Post Traumatic Stress in Vietnam

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Post Traumatic Stress in Vietnam Veterans

For more than twenty years, Patricia Dietz, a wife of a Vietnam veteran, has suffered along with her husband the effects of post traumatic stress disorder. She has stated that, "It has changed everything; it has affected the rest of his and her life." Post Traumatic Stress Disorder (PTSD) is when a person, in this case a veteran from Vietnam, is haunted by his memories of war and death so badly that it affects not only the rest of his life, but others close to him as well.

Any time there is a traumatic event, physical danger, or threat or personal danger, this disorder is able to appear in ones' life (USA Today Magazine). "A key factor is the persons' response to this event, whether it happens to them or they are witnesses to feelings of intense fear, helplessness, or horror" (USA Today Magazine). "To be classified as PTSD the symptoms must last longer than one month, and usually appear within six months to a year after the event" (USA Today Magazine). Jim Dwyer describes Traumatic memories as "frozen in time, waiting to thaw" (Block, Norris). "PTSD has become a common condition among the armed forces as well as the police, and it has spread throughout society" (Fitzpatrick). "After Vietnam, PTSD appeared and was rapidly taken over from the veterans" (Fitzpatrick).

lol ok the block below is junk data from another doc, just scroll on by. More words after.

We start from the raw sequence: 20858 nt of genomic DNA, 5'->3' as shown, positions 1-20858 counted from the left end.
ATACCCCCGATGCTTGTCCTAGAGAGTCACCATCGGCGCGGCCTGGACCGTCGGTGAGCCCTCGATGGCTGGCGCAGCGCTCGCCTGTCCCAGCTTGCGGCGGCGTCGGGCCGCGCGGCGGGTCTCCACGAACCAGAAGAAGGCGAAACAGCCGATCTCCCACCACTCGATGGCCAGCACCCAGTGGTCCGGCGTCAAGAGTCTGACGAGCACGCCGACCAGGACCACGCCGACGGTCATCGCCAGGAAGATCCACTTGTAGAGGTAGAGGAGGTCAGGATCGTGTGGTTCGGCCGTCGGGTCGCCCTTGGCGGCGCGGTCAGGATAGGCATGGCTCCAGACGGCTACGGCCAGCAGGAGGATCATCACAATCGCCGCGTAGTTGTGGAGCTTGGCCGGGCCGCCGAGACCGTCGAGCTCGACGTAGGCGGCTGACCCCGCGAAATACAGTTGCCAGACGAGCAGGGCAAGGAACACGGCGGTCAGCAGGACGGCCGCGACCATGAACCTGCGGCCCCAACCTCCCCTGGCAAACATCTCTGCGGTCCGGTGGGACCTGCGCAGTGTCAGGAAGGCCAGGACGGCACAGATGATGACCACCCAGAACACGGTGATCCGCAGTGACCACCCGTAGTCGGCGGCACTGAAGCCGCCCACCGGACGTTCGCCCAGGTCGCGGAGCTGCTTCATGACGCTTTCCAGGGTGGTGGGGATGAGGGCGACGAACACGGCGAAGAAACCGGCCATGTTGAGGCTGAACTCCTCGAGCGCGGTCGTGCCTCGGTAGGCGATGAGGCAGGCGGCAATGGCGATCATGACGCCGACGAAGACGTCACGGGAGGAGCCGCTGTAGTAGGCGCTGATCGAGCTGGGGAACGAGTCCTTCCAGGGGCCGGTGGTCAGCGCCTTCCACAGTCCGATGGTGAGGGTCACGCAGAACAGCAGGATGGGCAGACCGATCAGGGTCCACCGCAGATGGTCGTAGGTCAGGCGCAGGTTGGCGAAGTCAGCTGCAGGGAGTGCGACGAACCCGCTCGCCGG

There are a large number of symptoms of PTSD. The Veterans symptoms can be identical to those symptoms experienced when the actual trauma was occurring (Panzarino). "[symptoms include] May be prone to insomnia, irritability, or outbursts of anger, difficulty concentrating, and an exaggerated startled response when shocked" (USA Today Magazine). Michael Wheeler, a Vietnam veteran, is divorced because of PTSD, he was having thoughts of suicide, he couldn't handle life, he thought he was going crazy (Block, Norris). More symptoms are night terrors (dreams), flashbacks, and recurrent/intrusive thoughts of traumatic events (USA Today Magazine). "Many PTSD...
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